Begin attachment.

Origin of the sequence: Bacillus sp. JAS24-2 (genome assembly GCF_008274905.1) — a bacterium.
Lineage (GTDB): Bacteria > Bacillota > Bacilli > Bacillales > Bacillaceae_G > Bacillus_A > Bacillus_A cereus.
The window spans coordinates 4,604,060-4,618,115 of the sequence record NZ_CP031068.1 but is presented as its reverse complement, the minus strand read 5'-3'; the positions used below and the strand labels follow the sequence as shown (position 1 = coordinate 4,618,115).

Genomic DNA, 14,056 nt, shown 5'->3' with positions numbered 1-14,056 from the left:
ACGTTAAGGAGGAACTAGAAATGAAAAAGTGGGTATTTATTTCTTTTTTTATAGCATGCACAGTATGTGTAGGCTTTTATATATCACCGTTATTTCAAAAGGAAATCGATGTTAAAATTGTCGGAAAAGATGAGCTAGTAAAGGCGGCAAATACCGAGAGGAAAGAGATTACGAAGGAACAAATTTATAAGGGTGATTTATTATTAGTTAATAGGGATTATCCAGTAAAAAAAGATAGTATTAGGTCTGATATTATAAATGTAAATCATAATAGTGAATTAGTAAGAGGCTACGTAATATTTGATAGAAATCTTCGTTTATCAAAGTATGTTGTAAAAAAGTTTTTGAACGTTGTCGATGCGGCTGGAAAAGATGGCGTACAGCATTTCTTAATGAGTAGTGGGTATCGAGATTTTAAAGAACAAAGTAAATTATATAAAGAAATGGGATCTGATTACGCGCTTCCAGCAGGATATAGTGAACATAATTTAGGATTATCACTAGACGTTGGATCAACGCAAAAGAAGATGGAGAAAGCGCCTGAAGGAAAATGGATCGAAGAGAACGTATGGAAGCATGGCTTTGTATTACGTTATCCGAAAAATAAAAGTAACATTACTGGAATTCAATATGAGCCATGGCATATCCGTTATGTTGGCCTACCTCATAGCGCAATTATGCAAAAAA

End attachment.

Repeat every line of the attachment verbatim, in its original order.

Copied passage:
Origin of the sequence: Bacillus sp. JAS24-2 (genome assembly GCF_008274905.1) — a bacterium.
Lineage (GTDB): Bacteria > Bacillota > Bacilli > Bacillales > Bacillaceae_G > Bacillus_A > Bacillus_A cereus.
The window spans coordinates 4,604,060-4,618,115 of the sequence record NZ_CP031068.1 but is presented as its reverse complement, the minus strand read 5'-3'; the positions used below and the strand labels follow the sequence as shown (position 1 = coordinate 4,618,115).

Genomic DNA, 14,056 nt, shown 5'->3' with positions numbered 1-14,056 from the left:
ACGTTAAGGAGGAACTAGAAATGAAAAAGTGGGTATTTATTTCTTTTTTTATAGCATGCACAGTATGTGTAGGCTTTTATATATCACCGTTATTTCAAAAGGAAATCGATGTTAAAATTGTCGGAAAAGATGAGCTAGTAAAGGCGGCAAATACCGAGAGGAAAGAGATTACGAAGGAACAAATTTATAAGGGTGATTTATTATTAGTTAATAGGGATTATCCAGTAAAAAAAGATAGTATTAGGTCTGATATTATAAATGTAAATCATAATAGTGAATTAGTAAGAGGCTACGTAATATTTGATAGAAATCTTCGTTTATCAAAGTATGTTGTAAAAAAGTTTTTGAACGTTGTCGATGCGGCTGGAAAAGATGGCGTACAGCATTTCTTAATGAGTAGTGGGTATCGAGATTTTAAAGAACAAAGTAAATTATATAAAGAAATGGGATCTGATTACGCGCTTCCAGCAGGATATAGTGAACATAATTTAGGATTATCACTAGACGTTGGATCAACGCAAAAGAAGATGGAGAAAGCGCCTGAAGGAAAATGGATCGAAGAGAACGTATGGAAGCATGGCTTTGTATTACGTTATCCGAAAAATAAAAGTAACATTACTGGAATTCAATATGAGCCATGGCATATCCGTTATGTTGGCCTACCTCATAGCGCAATTATGCAAAAAA